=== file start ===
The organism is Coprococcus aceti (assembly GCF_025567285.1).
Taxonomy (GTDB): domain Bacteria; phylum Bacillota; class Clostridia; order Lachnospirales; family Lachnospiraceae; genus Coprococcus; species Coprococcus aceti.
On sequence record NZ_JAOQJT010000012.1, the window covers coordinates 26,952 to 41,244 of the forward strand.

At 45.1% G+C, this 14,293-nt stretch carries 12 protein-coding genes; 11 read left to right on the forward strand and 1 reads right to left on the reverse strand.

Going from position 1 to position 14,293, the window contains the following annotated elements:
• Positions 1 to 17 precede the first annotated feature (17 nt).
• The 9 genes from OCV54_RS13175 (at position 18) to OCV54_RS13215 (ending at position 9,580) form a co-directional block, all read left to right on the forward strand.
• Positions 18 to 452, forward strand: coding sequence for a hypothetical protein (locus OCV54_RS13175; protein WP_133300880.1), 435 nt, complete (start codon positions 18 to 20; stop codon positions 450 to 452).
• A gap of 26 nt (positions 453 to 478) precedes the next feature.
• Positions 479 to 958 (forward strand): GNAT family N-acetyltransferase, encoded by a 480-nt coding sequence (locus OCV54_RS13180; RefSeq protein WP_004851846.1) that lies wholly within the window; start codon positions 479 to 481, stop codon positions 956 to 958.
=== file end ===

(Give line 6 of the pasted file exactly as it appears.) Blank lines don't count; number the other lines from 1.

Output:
• Positions 1 to 17 precede the first annotated feature (17 nt).